Paris steps up on noise reduction

A “Medusa” radar installed in Villeneuve-le-Roi (Val-de-Marne), in August 2019.

© Charles Platiau
A “Medusa” radar installed in Villeneuve-le-Roi (Val-de-Marne), in August 2019.

Stop the backfiring exhausts and thunderous traffic. Sports cars, unbridled motorcycles or even scooters will have to put it down in the capital. Paris will experiment with sound radars to penalize vehicles that are too noisy. The device, made possible by the mobility orientation law (LOM) of 2019, is one of the flagship measures of the ambitious noise plan of the Paris town hall for the period 2021-2026, which Release was able to consult exclusively. The document will be voted on October 12 at the Paris Council before being the subject of a broad public consultation for two months. It will extend and strengthen the 2015-2021 noise plan. On the program, a series of measures to reduce noise from neighbors, industry and especially tackle head-on problem number 1 in Paris: road noise. An ordeal for households, often the most modest, installed near major roads.

Noise peaks are in the viewfinder, especially those from two wheels. “An unbridled motorcycle that circulates at night in Paris can wake up to 10,000 people”, regrets Dan Lert, deputy mayor of Paris in charge of ecological transition. From November, anti-noise radars will therefore be installed in the 20th and 17th arrondissements, rue d’Avron and rue Cardinet. They will operate initially for three months, without verbalization, “To evaluate the operation of the equipment in real conditions”, specifies the document from the town hall of Paris. The devices will be able to measure noise and automatically take pictures of the license plates of vehicles that exceed the set thresholds (which have yet to be defined). The device works on the same model as the jellyfish»Developed by Bruitparif, made up of five microphones and a 360-degree camera. This observatory which monitors decibels in the capital has already tested them in 2019 in Yvelines. After a one-year hiatus to fine-tune the operation and compliance of controls, the radars will return at the start of 2023. The first verbalizations will take place at that time, over a period of four months.

Stress and fatigue factor

This experiment is part of a larger-scale project led by the Ministry of Ecological Transition, with the Center for Studies and Expertise on Risks, the Environment, Mobility and Planning (Cerema) and the ‘Gustave-Eiffel University (in Seine-et-Marne). After conclusive tests in Nantes in June, Nice, Toulouse, Bron (Rhône), Rueil-Malmaison, Villeneuve-le-Roi (Val-de-Marne) and the community of communes of the valley of Chevreuse (Yvelines) were brought volunteers in the same way as Paris.

At the same time, road noise checks will also be carried out by the new Parisian municipal police. She “Will be equipped with sound level meters and trained in measurement and verbalization”, specifies the noise plan document, without giving figures on the staff who will be assigned to this mission. The mayor of Paris is also urging the government on the obligation of technical control of two wheels to prevent noise slippage. The measure, which was to enter into force from 2023, was suspended this summer by the executive, which is slow to implement a European directive in this direction.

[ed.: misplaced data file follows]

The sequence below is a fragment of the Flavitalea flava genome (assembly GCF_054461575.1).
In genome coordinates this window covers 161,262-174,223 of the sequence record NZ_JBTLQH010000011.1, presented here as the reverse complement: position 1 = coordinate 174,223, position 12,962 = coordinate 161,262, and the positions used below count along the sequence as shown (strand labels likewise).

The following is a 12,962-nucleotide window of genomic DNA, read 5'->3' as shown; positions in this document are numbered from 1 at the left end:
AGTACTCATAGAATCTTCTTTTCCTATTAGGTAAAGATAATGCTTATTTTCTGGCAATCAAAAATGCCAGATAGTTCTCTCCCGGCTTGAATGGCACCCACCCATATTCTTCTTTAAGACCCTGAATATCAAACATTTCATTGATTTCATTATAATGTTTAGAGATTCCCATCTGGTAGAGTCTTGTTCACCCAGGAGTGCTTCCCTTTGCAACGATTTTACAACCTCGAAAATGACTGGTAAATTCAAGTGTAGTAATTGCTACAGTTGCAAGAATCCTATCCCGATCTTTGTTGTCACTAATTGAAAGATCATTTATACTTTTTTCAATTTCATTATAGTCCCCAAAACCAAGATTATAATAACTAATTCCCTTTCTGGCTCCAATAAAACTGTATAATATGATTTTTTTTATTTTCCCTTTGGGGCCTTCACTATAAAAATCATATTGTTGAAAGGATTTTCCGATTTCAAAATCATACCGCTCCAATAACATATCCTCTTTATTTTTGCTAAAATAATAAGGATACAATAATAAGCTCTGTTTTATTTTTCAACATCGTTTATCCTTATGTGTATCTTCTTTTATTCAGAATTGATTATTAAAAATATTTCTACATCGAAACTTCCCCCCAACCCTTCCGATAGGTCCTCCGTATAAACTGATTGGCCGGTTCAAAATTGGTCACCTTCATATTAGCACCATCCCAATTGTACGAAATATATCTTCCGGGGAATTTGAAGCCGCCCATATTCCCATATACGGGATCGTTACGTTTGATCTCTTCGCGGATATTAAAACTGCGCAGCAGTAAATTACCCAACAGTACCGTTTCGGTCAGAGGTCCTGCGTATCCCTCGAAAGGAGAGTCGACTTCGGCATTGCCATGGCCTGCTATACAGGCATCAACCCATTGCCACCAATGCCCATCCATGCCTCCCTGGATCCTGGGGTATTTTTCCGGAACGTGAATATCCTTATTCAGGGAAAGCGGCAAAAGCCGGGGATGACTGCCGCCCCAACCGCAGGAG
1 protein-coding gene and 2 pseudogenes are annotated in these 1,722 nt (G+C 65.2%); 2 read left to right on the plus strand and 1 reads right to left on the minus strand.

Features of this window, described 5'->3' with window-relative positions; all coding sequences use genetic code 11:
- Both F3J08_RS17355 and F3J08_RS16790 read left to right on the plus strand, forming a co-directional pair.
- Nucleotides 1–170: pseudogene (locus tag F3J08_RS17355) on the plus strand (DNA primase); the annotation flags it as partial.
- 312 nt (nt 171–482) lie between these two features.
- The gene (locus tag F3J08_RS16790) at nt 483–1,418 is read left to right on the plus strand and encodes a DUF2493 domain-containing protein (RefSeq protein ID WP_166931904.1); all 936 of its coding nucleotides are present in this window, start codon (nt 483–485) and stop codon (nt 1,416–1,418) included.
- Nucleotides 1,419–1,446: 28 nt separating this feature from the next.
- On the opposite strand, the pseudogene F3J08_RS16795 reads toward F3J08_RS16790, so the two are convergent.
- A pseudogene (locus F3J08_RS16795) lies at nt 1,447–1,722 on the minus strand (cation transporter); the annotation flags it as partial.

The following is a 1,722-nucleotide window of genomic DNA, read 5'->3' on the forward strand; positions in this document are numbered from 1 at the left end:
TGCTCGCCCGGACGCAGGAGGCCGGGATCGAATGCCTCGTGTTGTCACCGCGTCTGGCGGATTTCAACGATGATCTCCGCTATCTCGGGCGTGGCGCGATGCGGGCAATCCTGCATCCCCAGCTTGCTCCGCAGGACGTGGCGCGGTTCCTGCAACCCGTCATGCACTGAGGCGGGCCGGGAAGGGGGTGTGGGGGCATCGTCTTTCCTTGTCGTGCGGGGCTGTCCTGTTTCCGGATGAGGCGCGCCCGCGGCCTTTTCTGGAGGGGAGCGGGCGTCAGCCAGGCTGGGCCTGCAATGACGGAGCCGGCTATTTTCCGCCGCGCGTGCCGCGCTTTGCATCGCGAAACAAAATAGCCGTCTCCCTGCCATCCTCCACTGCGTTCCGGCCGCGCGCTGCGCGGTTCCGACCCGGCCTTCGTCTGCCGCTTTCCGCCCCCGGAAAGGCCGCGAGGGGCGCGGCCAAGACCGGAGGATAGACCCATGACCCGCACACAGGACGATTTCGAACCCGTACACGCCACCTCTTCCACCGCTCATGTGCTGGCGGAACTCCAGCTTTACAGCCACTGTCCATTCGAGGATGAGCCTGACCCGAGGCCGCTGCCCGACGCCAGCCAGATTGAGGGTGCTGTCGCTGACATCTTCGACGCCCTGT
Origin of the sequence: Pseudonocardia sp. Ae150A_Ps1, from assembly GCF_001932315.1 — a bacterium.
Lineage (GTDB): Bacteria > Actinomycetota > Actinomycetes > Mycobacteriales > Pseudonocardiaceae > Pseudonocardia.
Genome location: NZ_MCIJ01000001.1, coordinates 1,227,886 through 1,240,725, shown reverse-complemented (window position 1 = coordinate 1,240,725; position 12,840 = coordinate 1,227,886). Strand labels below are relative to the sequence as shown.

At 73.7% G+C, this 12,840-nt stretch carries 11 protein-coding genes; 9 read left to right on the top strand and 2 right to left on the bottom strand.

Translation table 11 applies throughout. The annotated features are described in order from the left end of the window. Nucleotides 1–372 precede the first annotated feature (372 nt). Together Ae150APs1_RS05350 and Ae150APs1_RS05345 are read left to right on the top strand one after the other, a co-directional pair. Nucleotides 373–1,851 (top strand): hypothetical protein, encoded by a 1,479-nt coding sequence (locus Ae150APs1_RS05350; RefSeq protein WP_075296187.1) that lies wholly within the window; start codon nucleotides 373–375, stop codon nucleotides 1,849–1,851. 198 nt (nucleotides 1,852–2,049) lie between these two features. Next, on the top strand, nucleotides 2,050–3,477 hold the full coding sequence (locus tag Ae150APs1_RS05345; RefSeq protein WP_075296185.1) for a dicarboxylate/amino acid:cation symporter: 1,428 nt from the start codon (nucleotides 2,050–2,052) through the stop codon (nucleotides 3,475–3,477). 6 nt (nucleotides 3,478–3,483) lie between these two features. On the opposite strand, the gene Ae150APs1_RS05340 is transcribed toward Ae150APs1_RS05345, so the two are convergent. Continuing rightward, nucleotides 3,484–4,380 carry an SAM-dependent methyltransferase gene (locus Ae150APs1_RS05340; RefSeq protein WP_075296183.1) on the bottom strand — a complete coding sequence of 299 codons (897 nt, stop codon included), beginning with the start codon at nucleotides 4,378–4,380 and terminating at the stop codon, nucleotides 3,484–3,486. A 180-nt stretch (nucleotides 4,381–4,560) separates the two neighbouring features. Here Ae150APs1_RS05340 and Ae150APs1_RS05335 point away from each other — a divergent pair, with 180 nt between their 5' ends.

Reducing noise pollution in the capital was one of the promises of the mayor, Anne Hidalgo, during the municipal elections last year. The stakes are high: noise pollution is the second environmental risk factor for health behind air pollution in Europe. “Noise has a high impact on health: stress, fatigue, trouble concentrating, particularly at night when stress can cause pathologies. On arrival we have problems of deafness, cardiovascular disease, anxiety disorders, diabetes, obesity ”, insists Dan Lert, deputy mayor of Paris in charge of ecological transition. And to quote a Bruitparif study according to which transport noise causes Parisians to lose eight and a half months of healthy life.

“We will not back down”

Not surprisingly, noise-reducing radars are not to everyone’s liking. The French Federation of Angry Bikers (FFMC) takes offense at the future sanctions. Even if they managed to raise the sling during the public consultation, the town hall says it will go to the end. “Noise pollution from motorized two-wheelers is rotting people’s lives and the health of Parisians. We will not back down on verbalization ”, says Dan Lert.

The new Paris noise plan also includes measures already announced or implemented, such as the generalization of 30 km / h in the streets of the capital, the development of cycle lanes, more control and sanction of the noise at night, in particular the noise pollution linked to the terraces. Added to this are the deployment of floor coverings that are both less noisy and which retain less heat, lowering the noise of sirens from firefighters and construction sites, the development of noise maps from nighttime activities or even the increase in deliveries. silent.

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